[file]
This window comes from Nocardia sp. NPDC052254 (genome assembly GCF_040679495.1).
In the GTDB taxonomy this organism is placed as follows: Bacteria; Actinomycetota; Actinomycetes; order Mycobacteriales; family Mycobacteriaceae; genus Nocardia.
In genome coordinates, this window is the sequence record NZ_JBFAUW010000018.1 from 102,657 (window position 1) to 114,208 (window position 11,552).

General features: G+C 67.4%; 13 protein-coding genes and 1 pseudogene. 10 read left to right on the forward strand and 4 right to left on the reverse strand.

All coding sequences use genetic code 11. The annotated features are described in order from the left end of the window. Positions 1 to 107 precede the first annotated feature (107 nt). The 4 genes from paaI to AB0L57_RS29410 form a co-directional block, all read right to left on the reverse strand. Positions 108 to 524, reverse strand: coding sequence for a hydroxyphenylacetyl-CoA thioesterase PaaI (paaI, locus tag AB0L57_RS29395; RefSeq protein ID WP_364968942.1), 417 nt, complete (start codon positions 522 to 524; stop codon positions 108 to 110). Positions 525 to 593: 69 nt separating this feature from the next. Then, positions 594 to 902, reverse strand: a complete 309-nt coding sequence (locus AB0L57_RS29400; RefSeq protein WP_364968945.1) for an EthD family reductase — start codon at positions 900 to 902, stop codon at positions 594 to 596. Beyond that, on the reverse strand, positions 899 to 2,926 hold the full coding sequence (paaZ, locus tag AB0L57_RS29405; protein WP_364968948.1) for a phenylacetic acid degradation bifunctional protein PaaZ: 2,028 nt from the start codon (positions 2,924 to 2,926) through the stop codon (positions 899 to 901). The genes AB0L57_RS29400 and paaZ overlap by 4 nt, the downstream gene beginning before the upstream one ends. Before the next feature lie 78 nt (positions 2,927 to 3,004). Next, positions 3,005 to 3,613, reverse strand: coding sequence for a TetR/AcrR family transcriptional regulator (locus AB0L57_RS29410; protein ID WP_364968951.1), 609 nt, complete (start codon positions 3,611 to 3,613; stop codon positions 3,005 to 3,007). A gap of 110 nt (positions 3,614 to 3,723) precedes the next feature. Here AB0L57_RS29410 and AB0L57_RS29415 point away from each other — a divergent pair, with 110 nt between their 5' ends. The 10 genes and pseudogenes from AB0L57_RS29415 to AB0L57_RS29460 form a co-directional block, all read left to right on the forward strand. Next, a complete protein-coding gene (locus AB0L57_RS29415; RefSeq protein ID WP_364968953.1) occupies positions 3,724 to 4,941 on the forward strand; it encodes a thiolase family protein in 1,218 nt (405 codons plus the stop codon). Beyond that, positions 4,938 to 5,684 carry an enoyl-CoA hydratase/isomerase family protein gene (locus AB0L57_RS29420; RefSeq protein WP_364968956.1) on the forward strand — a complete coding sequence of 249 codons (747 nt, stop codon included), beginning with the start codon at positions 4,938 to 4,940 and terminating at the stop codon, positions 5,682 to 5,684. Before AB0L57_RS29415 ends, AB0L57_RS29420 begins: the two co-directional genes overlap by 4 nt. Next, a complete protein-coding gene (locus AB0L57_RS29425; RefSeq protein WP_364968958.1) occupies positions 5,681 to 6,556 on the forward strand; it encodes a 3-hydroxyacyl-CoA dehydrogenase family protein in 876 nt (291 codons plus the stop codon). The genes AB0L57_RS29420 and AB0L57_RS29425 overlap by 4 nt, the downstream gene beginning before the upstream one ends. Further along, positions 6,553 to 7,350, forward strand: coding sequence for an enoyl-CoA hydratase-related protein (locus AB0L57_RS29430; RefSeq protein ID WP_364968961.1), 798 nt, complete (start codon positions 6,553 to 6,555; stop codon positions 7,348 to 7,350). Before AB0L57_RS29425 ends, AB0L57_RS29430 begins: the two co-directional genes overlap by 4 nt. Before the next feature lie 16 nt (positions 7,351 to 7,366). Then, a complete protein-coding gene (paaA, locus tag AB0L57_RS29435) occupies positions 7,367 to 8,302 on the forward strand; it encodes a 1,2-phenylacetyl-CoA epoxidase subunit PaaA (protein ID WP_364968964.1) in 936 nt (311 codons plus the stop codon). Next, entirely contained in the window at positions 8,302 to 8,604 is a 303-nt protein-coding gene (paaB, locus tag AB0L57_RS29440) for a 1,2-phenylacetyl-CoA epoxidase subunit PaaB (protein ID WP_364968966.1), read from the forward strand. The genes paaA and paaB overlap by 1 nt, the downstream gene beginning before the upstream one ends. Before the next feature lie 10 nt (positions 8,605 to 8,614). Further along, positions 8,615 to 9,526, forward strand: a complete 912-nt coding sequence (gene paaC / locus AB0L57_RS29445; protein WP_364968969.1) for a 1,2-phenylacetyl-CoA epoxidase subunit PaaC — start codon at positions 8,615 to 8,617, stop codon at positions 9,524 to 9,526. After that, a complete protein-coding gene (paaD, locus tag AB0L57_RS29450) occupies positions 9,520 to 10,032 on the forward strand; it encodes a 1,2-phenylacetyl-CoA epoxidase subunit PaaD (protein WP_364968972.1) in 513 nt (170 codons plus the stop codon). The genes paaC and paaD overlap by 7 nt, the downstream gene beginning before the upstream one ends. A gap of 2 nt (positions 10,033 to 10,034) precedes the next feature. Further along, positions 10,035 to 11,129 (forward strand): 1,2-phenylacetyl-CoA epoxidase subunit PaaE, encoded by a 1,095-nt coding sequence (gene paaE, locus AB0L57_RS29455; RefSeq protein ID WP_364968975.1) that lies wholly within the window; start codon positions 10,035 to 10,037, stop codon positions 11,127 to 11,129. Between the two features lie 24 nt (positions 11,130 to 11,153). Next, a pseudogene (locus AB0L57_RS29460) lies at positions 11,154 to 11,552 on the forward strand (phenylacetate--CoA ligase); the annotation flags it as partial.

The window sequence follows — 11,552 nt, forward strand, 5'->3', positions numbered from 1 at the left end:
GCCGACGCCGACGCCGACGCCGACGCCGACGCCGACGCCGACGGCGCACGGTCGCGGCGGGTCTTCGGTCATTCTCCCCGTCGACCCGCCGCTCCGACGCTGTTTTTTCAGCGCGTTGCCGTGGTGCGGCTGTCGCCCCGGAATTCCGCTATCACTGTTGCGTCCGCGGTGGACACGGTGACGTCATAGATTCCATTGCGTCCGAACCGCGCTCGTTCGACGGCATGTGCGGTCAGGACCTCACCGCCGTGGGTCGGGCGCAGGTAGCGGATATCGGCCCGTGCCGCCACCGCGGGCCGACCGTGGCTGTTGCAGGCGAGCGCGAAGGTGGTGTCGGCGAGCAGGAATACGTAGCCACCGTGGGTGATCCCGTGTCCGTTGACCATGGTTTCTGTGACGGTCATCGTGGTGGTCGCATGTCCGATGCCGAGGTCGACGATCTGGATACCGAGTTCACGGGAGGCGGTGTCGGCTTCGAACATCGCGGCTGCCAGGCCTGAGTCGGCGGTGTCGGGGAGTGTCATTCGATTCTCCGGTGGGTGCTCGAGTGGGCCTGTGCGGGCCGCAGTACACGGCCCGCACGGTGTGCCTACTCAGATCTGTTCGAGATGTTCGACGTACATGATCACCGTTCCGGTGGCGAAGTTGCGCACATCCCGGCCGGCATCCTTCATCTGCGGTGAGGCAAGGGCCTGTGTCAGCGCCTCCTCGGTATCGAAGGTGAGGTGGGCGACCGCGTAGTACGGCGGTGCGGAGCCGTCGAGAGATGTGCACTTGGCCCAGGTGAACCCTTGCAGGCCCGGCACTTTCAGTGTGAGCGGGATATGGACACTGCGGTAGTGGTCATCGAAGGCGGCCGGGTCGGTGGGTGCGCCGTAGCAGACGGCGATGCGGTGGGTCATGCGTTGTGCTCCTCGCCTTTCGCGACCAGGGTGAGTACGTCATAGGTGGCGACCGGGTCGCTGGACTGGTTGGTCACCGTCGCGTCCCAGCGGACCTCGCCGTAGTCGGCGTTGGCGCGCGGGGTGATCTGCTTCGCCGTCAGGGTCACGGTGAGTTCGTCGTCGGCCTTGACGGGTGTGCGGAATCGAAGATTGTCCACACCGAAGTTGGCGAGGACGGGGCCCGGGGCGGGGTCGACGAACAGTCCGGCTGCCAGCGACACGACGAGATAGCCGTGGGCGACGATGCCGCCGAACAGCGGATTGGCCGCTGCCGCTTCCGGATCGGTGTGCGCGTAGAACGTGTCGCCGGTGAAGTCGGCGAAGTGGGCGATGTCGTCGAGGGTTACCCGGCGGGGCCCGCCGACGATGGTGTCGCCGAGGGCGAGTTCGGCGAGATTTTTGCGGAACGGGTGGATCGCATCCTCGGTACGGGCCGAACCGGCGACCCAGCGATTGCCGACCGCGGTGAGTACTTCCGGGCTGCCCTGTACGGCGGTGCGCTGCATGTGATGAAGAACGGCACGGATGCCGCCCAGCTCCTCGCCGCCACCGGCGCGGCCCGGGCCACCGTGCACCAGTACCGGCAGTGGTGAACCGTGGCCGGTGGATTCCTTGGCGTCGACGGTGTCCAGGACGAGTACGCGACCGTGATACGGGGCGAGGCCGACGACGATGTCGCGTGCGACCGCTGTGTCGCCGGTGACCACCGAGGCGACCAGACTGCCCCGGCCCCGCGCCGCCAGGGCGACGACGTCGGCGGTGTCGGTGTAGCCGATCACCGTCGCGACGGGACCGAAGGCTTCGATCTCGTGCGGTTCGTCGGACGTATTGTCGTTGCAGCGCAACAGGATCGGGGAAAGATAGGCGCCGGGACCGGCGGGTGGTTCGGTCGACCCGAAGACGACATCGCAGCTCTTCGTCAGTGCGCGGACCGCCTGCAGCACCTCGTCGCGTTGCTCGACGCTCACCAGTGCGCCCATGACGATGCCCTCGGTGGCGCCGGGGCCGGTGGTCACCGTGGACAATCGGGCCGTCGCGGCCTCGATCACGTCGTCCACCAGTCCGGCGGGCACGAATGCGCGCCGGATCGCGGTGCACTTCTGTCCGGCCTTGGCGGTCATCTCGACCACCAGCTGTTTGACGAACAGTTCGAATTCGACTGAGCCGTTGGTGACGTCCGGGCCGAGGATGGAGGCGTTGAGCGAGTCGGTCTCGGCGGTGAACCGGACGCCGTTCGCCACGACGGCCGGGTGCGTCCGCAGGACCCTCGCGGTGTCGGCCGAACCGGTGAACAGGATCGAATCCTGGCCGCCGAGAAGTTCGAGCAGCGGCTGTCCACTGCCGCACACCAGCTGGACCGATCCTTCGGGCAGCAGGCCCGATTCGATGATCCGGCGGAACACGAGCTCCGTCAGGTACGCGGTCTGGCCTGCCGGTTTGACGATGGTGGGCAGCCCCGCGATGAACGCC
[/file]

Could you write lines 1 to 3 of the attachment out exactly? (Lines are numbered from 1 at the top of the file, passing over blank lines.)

This window comes from Nocardia sp. NPDC052254 (genome assembly GCF_040679495.1).
In the GTDB taxonomy this organism is placed as follows: Bacteria; Actinomycetota; Actinomycetes; order Mycobacteriales; family Mycobacteriaceae; genus Nocardia.
In genome coordinates, this window is the sequence record NZ_JBFAUW010000018.1 from 102,657 (window position 1) to 114,208 (window position 11,552).